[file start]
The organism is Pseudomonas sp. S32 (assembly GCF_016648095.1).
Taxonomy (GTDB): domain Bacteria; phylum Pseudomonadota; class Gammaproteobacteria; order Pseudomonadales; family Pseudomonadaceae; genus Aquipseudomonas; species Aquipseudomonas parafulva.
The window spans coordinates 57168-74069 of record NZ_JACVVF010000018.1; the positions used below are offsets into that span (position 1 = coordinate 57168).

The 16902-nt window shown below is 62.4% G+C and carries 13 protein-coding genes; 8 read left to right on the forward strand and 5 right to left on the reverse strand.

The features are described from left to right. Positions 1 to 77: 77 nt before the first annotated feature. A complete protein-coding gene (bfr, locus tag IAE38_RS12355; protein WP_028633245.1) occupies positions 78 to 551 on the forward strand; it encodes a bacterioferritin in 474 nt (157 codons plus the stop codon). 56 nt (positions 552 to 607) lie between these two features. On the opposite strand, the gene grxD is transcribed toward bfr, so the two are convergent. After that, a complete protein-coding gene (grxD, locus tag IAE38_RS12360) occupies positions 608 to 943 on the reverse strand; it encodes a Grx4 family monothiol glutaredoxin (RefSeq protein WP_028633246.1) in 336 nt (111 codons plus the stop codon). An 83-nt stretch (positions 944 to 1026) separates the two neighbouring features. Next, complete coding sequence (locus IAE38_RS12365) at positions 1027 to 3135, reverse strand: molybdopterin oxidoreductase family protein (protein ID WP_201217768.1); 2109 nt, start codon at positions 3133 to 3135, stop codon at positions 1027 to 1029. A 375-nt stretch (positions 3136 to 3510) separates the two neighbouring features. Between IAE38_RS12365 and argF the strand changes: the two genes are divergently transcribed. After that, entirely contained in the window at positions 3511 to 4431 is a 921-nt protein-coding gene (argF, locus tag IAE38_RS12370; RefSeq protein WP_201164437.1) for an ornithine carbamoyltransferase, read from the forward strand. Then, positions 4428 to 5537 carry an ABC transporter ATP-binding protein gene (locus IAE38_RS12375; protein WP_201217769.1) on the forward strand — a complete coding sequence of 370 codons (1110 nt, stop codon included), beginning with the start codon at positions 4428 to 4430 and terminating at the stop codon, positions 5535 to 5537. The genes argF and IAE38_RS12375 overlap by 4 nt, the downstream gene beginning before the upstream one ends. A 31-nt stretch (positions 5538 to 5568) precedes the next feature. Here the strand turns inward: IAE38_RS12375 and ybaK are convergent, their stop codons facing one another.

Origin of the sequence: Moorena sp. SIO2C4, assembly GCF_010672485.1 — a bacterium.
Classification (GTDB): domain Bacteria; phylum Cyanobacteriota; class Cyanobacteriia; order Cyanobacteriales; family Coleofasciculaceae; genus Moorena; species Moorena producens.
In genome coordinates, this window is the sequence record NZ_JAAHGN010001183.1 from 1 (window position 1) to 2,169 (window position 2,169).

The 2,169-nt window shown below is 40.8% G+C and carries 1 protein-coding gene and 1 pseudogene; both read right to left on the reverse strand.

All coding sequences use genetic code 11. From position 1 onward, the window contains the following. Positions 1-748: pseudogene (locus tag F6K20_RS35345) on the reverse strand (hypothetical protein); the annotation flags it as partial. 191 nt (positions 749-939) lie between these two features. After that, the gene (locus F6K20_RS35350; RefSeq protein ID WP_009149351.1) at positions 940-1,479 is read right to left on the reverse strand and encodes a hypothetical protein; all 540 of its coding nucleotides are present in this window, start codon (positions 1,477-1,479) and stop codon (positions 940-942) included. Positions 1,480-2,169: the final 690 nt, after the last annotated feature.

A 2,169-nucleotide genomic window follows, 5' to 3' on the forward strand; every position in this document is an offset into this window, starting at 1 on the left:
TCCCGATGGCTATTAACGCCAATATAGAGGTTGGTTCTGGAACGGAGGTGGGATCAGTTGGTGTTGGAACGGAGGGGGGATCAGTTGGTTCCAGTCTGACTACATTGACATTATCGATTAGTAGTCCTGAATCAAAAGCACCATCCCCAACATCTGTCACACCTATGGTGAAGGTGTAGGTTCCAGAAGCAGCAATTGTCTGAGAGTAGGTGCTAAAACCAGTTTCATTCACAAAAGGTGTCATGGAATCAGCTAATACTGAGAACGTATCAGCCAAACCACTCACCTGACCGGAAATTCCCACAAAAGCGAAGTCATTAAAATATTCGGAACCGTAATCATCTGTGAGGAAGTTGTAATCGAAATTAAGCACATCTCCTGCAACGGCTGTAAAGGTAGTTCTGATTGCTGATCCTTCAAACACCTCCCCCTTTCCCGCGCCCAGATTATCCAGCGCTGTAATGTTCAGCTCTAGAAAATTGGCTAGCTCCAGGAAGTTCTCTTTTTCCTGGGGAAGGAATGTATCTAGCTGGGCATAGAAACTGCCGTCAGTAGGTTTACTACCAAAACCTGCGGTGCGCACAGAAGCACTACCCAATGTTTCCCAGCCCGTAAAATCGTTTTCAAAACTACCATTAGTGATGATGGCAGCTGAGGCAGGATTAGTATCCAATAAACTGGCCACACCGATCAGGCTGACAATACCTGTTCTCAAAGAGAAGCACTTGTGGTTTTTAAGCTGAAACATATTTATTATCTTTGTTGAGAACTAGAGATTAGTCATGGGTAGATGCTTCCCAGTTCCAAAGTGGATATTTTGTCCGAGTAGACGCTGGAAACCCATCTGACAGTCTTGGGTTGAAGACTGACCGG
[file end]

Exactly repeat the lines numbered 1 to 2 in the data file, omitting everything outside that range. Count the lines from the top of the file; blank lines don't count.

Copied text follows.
The organism is Pseudomonas sp. S32 (assembly GCF_016648095.1).
Taxonomy (GTDB): domain Bacteria; phylum Pseudomonadota; class Gammaproteobacteria; order Pseudomonadales; family Pseudomonadaceae; genus Aquipseudomonas; species Aquipseudomonas parafulva.